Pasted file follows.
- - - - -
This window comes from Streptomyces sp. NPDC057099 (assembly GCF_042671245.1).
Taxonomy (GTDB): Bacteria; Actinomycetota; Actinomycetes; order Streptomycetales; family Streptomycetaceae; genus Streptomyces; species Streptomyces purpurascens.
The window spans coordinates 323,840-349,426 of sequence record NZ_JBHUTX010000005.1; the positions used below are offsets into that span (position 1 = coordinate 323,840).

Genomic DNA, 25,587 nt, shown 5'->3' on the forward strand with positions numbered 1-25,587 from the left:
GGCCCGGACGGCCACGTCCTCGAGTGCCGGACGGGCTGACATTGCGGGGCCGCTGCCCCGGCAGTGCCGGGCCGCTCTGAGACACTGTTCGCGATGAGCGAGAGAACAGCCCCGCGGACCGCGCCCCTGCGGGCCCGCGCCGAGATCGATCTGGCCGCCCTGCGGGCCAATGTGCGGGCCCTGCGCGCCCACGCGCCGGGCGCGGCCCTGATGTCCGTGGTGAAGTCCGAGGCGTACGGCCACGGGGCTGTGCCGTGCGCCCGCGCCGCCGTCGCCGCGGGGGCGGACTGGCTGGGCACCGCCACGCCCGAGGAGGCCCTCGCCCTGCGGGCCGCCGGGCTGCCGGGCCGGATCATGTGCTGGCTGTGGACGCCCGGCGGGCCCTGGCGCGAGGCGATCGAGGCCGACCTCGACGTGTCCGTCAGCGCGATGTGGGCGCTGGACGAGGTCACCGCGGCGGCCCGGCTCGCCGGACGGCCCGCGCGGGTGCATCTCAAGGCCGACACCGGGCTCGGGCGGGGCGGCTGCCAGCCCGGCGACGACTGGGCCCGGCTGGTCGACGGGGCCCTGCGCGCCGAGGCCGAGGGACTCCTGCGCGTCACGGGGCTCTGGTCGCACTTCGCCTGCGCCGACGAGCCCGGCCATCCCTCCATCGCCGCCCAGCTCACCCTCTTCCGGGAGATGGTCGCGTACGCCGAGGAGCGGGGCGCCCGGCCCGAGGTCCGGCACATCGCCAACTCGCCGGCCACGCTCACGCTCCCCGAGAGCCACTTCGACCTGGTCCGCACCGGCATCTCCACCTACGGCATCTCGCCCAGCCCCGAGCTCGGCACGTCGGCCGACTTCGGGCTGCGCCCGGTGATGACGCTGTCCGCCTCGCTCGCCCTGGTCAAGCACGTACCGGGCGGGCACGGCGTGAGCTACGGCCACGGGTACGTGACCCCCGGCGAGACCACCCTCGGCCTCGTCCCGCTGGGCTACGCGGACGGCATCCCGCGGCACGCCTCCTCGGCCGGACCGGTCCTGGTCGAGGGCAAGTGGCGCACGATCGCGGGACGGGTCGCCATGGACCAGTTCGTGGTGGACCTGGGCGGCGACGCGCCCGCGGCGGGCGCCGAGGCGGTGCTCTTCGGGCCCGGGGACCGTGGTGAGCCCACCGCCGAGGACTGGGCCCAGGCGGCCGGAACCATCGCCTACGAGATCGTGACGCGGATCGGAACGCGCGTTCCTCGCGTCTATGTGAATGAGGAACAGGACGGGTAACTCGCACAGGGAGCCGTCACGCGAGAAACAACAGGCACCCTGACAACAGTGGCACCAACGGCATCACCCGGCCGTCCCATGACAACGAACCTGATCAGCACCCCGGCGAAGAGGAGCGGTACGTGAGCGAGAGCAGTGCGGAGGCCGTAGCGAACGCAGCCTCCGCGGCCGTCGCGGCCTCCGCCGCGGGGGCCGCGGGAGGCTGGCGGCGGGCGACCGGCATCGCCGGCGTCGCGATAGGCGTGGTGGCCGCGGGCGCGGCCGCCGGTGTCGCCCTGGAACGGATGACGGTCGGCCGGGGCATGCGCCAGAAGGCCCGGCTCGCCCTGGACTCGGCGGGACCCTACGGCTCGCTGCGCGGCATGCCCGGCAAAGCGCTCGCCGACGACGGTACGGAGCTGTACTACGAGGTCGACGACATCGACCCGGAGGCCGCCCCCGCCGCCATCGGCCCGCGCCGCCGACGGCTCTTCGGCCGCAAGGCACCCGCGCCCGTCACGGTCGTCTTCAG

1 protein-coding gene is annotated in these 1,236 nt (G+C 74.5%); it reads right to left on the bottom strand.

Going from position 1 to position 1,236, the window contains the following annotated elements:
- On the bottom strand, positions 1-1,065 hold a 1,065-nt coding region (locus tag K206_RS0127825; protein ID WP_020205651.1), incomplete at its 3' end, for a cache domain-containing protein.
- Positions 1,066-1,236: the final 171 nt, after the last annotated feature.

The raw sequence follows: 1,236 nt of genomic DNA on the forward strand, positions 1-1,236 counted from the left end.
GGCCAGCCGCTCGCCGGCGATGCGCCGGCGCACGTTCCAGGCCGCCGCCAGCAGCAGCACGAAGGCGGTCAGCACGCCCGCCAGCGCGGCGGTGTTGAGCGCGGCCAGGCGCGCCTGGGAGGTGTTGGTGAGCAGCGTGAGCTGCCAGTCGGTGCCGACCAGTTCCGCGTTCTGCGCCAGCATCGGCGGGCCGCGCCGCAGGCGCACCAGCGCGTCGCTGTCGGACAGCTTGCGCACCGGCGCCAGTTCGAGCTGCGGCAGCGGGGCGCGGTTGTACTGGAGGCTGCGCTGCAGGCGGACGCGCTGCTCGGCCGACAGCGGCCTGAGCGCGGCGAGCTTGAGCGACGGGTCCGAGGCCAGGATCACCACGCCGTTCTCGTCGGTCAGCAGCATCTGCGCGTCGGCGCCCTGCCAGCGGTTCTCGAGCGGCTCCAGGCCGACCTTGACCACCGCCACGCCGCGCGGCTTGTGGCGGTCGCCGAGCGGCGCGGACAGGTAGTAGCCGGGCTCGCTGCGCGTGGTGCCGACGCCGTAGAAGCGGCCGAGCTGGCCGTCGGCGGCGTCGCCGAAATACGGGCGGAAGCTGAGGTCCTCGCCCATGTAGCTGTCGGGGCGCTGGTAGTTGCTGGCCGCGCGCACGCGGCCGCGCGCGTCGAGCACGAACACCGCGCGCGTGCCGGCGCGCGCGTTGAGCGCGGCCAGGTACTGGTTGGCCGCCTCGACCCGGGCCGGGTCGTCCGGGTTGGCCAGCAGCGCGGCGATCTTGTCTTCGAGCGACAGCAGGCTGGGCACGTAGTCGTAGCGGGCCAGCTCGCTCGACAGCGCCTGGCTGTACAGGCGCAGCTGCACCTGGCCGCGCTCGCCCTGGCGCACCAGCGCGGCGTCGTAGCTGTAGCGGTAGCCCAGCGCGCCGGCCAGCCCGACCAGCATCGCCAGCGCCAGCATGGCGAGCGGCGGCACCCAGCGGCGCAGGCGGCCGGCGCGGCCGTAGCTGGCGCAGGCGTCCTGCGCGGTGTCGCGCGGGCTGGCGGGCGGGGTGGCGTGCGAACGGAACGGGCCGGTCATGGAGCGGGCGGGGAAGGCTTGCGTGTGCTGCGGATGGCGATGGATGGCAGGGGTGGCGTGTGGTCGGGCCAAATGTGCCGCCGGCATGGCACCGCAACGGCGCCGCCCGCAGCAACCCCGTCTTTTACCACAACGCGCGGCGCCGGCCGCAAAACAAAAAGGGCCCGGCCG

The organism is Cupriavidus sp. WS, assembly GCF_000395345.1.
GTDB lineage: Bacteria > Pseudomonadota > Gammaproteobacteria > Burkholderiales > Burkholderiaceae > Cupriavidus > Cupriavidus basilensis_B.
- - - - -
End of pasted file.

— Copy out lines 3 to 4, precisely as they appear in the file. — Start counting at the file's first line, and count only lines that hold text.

The window spans coordinates 323,840-349,426 of sequence record NZ_JBHUTX010000005.1; the positions used below are offsets into that span (position 1 = coordinate 323,840).

Genomic DNA, 25,587 nt, shown 5'->3' on the forward strand with positions numbered 1-25,587 from the left: